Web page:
Free Speech Platform Parler Relaunches
The social media site that Big Tech sought to kill is back online.
Parler, the social media company that Big Tech sought to destroy back in January, finally reemerged online Monday with the promise of continuing its original mission to provide a platform free of leftist censorship. Calling itself “the world’s town square,” Parler’s website encouraged users, “Speak freely and express yourself openly, without fear of being ‘deplatformed’ for your views. Engage with real people, not bots.” The site further advertised that “Parler is people and privacy-focused, and gives you the tools you need to curate your Parler experience.”
Big Tech felt free to collude to cancel Parler because, unlike those on the Right, the Left doesn’t tolerate unapproved views and speech. As Matt Walsh has observed, “There is no cancel culture on the right.”
Parler, which was finally able to secure a contract with a new server host, went through several changes on its journey back to the Internet. Some changes were cosmetic, like its new logo, while some were structural, like its new platform. Importantly, Parler is also under new management, as former CEO John Matze was fired and replaced with interim CEO Mark Meckler while the company continues to search for a new and permanent CEO. Parler was able to retain the accounts of its 20 million users who had joined prior to Amazon Web Services suddenly terminating its hosting contract. Barring some early reported glitches, users should be able to once again log in and access their accounts.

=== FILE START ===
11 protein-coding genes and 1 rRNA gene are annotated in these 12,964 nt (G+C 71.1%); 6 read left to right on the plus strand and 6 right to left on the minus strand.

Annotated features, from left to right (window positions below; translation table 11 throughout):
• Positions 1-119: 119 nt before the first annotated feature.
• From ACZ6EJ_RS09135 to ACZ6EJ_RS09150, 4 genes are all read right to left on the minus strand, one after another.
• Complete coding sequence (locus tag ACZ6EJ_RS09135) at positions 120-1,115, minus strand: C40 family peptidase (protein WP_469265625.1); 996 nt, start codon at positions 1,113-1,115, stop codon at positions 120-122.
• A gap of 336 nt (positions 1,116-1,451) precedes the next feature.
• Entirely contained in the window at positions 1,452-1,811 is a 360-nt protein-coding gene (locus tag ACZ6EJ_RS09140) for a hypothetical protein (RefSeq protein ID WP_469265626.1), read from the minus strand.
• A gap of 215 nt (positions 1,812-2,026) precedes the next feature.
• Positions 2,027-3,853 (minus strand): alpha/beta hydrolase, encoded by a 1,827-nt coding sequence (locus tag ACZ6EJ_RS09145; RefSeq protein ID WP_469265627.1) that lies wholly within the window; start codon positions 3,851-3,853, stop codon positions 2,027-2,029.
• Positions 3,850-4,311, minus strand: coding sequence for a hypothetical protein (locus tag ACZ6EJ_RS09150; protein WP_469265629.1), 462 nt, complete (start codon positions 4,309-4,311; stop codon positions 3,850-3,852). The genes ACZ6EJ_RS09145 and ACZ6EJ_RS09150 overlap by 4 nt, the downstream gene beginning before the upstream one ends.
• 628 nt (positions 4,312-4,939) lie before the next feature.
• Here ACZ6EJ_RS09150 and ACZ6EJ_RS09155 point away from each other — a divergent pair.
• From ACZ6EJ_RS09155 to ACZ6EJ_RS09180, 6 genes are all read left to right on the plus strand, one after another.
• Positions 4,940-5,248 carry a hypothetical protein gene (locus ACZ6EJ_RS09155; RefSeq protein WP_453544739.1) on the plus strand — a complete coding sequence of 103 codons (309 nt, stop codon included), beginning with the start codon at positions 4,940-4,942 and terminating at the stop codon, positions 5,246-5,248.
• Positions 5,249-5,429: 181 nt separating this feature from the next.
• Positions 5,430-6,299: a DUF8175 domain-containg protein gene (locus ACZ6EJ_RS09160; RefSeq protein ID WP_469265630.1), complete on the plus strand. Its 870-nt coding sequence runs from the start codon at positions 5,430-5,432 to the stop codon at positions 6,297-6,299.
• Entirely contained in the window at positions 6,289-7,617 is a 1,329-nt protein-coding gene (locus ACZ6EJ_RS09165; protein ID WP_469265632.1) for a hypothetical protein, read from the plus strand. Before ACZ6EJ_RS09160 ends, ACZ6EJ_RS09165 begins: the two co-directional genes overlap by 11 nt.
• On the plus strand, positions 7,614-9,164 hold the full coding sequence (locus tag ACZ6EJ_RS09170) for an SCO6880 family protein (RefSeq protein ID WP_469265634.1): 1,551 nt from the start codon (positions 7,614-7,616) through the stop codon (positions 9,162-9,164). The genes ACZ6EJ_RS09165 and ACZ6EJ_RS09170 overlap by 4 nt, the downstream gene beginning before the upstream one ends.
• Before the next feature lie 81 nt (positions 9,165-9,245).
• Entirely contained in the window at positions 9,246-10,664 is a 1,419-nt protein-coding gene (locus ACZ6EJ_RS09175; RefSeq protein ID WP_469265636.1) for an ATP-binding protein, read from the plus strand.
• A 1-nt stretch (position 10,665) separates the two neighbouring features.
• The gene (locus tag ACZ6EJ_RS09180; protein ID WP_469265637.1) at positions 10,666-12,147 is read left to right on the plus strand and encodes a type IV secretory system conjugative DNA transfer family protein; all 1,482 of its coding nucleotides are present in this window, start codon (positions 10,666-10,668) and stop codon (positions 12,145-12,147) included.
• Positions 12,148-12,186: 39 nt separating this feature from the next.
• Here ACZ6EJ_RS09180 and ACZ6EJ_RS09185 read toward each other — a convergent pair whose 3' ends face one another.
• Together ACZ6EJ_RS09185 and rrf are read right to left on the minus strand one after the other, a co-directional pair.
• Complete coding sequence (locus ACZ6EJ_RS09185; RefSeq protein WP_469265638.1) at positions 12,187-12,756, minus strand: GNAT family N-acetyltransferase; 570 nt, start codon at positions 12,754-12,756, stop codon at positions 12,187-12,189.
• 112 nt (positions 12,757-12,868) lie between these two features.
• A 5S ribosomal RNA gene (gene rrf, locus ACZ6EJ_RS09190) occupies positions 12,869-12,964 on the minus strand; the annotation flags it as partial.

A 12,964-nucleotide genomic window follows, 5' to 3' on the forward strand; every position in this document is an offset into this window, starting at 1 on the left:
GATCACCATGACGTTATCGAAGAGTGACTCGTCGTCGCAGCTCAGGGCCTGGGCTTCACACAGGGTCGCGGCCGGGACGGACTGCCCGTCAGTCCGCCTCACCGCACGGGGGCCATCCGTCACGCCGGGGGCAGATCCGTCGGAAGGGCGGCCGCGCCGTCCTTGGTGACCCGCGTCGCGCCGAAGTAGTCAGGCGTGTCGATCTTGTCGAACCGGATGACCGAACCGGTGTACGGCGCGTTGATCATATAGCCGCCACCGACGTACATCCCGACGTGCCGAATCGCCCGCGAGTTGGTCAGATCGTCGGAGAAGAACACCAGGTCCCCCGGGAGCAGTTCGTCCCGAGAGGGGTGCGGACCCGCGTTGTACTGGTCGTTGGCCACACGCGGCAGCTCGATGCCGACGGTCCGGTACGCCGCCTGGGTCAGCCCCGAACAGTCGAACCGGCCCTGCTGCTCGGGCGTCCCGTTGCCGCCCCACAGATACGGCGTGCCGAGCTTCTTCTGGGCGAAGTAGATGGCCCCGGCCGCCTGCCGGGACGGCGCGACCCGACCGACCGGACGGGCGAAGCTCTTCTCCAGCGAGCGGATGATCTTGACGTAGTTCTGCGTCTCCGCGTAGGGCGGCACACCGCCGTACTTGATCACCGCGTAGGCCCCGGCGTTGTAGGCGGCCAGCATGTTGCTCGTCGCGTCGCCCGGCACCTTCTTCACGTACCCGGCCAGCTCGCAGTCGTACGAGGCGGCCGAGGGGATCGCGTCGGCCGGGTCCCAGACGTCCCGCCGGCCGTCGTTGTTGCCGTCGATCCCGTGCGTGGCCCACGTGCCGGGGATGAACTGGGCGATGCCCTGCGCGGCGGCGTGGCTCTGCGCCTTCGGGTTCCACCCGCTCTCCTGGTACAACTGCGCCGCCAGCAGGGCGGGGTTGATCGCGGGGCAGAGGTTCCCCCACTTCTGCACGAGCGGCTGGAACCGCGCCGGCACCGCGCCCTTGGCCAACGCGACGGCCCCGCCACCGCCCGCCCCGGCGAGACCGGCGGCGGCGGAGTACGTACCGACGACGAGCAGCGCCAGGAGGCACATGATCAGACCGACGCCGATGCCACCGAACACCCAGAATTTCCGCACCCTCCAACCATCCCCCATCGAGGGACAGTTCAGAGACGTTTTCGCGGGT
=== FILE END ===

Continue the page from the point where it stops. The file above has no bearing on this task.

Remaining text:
There is one significant hiccup, however, which is that Apple and Google still won’t host the Parler app for phone users, a handicap that will likely be permanent.
At the time of his firing, Matze contended that the reason for Parler ousting him was due to his vision for even greater advocacy for freedom of speech. However, conservative pundit and Parler investor Dan Bongino denied Matze’s assertion and in fact claimed the opposite was the case — that it was Matze who wanted to “bend the knee” to Big Tech’s censorship demands. Bongino claims that’s a position to which he and the other two majority investors refused to concede.
Of interim CEO Meckler, Parler states, “[He] is an attorney, entrepreneur, and free speech advocate. He has expertise in launching, growing and developing effective business and technology models for two of the largest grassroots organizations in modern American history, Tea Party Patriots and Convention of States. He was appointed interim CEO to help guide Parler through its relaunch and search for a new, permanent CEO.”
Here’s hoping that the relaunch is successful and that Parler grows to become a true rival to Big Tech’s abusive dominance over the social media landscape.
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